Melt-in-your-mouth Masterpiece – The Moroccan Tagine

Moroccan Tagine

My trips to Morocco have been an assault on the senses – the beautiful sights, the honks and toots of traffic, and most of all, the combination of delicious smells and tastes. Food has to be one of Morocco’s greatest attractions, and travelers tuck into its most famous dish, the tagine, with a rabid hunger, letting the sumptuous combination of savoury flavours with a sweet twist delight their taste buds.

The Moroccan tagine is the name for the kind of pot the dish is cooked in, and for the food itself. Often made out of clay or ceramic, the pot is made up of two parts – the lower piece is essentially a deep plate, which holds all the food, and the upper part is a cone-shaped lid. The tagine was first designed in this way to trap the condensation coming from the simmering food, and then that condensation runs down the slanted edges of the lid, back to the food. This locks all the moisture into the ingredients, ensuring that none escapes. Clay tagines often give the food an earthy taste, whereas the ceramic dishes are glazed, and both are placed over coals for the cooking process, emphasising the traditional process of tagine cooking that has been around for centuries.

The dishes themselves are sold all over the markets in Morocco, from traditional plain clay ones, to hand painted, decorative ceramic tagines, of varying sizes. The miniature tagines are sometimes used to hold herbs and spices, or they can be used purely as ornamental.

The food itself is often likened to a stew; it involves slow-cooking meat, vegetables, and spices, along with the special addition of fruit, such as prunes, raisins, or apricots, which gives it the distinctive Moroccan taste of savoury with a sweet tang. Chefs often use nuts like almonds to add another twist of flavour, and cinnamon or honey are also popular choice to sweeten up the dish. The spices are, of course, another secret to any good tagine, and chefs often use ‘ras el hanout’, which means ‘top of the shop’ in Arabic, which is a combination of the best spices the vendor has to offer. These can range from anywhere between 10 to 100 different spices, and differ from seller to seller, making each tagine every bit as unique as the next one.

Tagines are cooked for hours on end, to lock in all those flavours and make sure that the meat is extra-tender. They are left on coals for long periods of time, to let all the moisture be retained in the food, and make sure that the each part of the tagine has had the chance to infuse with the rest. You will often find bones in the stew, which isn’t a mistake. Sometimes the bones are left in because the marrow contributes to the liquid to make a gravy-like texture, and as the tastiest meat usually sits next to the bone, you’ll want it to be in there to contribute to the flavour. In a well-cooked tagine, a bone will be of no inconvenience as the meat will be so tender that it falls right off.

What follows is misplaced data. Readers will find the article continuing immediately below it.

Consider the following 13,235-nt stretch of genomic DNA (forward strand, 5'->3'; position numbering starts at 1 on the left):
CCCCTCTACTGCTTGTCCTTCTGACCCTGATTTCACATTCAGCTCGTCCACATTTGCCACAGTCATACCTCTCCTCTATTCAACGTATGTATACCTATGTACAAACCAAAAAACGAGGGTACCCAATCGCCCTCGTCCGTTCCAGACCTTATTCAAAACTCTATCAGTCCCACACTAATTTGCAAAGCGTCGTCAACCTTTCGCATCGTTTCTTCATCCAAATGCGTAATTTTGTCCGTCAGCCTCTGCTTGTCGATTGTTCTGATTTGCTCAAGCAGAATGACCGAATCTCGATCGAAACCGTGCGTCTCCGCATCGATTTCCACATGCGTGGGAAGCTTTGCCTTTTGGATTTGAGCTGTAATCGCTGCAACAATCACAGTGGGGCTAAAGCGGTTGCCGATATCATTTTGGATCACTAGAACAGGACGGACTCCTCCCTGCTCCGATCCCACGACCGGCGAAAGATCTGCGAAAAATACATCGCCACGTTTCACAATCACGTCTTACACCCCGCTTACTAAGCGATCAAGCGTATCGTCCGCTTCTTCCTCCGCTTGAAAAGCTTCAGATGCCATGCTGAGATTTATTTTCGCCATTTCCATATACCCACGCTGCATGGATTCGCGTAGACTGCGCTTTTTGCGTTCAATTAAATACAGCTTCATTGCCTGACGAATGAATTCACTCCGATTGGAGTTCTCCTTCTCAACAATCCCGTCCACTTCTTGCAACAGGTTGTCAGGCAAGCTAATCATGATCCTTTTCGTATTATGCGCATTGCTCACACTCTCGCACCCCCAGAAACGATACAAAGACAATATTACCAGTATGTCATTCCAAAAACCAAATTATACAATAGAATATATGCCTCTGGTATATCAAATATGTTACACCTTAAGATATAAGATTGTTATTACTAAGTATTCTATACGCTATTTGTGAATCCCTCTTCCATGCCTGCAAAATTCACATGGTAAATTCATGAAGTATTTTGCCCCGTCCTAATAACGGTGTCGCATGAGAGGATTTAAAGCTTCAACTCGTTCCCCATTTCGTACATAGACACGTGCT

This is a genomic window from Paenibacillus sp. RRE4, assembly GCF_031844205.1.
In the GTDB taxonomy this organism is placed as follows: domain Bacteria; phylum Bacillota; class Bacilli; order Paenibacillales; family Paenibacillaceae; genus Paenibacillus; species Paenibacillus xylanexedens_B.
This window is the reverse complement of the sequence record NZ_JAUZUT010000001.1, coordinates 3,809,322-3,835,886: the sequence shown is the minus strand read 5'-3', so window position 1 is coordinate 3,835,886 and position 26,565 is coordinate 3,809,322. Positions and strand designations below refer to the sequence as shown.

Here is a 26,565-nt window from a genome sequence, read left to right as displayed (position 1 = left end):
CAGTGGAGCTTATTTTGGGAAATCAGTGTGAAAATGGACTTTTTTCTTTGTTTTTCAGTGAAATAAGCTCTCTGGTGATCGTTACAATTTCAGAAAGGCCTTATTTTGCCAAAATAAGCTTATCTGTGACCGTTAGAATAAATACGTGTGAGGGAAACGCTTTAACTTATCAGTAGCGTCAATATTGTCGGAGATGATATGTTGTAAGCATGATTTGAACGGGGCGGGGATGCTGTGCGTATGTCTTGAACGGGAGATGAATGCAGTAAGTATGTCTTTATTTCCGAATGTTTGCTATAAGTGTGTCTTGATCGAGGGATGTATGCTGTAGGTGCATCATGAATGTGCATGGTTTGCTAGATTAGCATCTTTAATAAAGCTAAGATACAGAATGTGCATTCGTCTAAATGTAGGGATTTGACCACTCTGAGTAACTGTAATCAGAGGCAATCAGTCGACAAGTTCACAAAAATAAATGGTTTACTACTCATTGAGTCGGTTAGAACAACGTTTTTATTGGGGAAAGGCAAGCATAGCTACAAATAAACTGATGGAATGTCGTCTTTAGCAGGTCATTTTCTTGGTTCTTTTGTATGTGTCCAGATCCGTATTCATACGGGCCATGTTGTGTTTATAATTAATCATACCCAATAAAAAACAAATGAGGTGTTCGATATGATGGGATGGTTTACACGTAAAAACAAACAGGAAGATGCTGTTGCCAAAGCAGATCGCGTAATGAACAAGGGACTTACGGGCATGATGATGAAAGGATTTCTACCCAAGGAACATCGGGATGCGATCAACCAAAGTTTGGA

Something has to be said about trying your first tagine in Morocco. You order it in a restaurant, eager to see what all this hype is about, crumbling with anticipation. It’s bought out to you in the decorative pot, the lid on, hiding the treasures within. You can hear the sound of bubbling liquids beneath, and as you lift the lid, the smells escape and flood your nose before you’ve even had a chance to look at the food. The reveal of the tagine is almost as thrilling as the consumption, and that first bite will melt in your mouth like nothing else you’ve ever tasted before.

Photo credit: Moroccan Tagine

Emma

Emma Higgins has been writing and traveling on and off since 2009. Her blog, Gotta Keep Movin’ is full of stories and advice from her trips, which include Europe, India, Morocco, South America, the USA and Canada. Her main focuses are budget travel and volunteering, and she has been involved in sustainable farming in Argentina, animal shelters in Peru, and even tried her hand at making goats cheese in British Columbia. Follow her travels on Facebook, Twitter and Pinterest.
Categories: Food

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